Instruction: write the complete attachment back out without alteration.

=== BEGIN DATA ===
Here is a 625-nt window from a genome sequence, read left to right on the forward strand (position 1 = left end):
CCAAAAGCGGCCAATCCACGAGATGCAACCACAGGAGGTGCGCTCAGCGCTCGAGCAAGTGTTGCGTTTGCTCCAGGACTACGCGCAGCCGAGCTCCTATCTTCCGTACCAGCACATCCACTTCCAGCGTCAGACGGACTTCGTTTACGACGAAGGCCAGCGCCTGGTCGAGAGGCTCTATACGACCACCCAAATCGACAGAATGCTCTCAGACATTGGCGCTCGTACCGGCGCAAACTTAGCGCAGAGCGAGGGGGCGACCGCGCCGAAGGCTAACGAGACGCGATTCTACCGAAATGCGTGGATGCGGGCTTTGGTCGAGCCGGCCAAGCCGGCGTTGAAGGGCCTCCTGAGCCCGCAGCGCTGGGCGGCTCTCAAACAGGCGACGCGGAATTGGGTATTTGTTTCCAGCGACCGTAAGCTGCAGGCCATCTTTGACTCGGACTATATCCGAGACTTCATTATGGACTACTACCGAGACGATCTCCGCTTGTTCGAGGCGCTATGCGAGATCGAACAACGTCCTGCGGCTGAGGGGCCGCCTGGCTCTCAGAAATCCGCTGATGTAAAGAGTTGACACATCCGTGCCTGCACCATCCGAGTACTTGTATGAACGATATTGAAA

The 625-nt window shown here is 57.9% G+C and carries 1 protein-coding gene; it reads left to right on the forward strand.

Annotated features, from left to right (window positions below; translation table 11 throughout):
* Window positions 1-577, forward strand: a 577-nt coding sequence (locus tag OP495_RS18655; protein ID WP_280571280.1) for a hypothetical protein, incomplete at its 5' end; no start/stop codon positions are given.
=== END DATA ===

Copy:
Here is a 625-nt window from a genome sequence, read left to right on the forward strand (position 1 = left end):
CCAAAAGCGGCCAATCCACGAGATGCAACCACAGGAGGTGCGCTCAGCGCTCGAGCAAGTGTTGCGTTTGCTCCAGGACTACGCGCAGCCGAGCTCCTATCTTCCGTACCAGCACATCCACTTCCAGCGTCAGACGGACTTCGTTTACGACGAAGGCCAGCGCCTGGTCGAGAGGCTCTATACGACCACCCAAATCGACAGAATGCTCTCAGACATTGGCGCTCGTACCGGCGCAAACTTAGCGCAGAGCGAGGGGGCGACCGCGCCGAAGGCTAACGAGACGCGATTCTACCGAAATGCGTGGATGCGGGCTTTGGTCGAGCCGGCCAAGCCGGCGTTGAAGGGCCTCCTGAGCCCGCAGCGCTGGGCGGCTCTCAAACAGGCGACGCGGAATTGGGTATTTGTTTCCAGCGACCGTAAGCTGCAGGCCATCTTTGACTCGGACTATATCCGAGACTTCATTATGGACTACTACCGAGACGATCTCCGCTTGTTCGAGGCGCTATGCGAGATCGAACAACGTCCTGCGGCTGAGGGGCCGCCTGGCTCTCAGAAATCCGCTGATGTAAAGAGTTGACACATCCGTGCCTGCACCATCCGAGTACTTGTATGAACGATATTGAAA

The 625-nt window shown here is 57.9% G+C and carries 1 protein-coding gene; it reads left to right on the forward strand.

Annotated features, from left to right (window positions below; translation table 11 throughout):
* Window positions 1-577, forward strand: a 577-nt coding sequence (locus tag OP495_RS18655; protein ID WP_280571280.1) for a hypothetical protein, incomplete at its 5' end; no start/stop codon positions are given.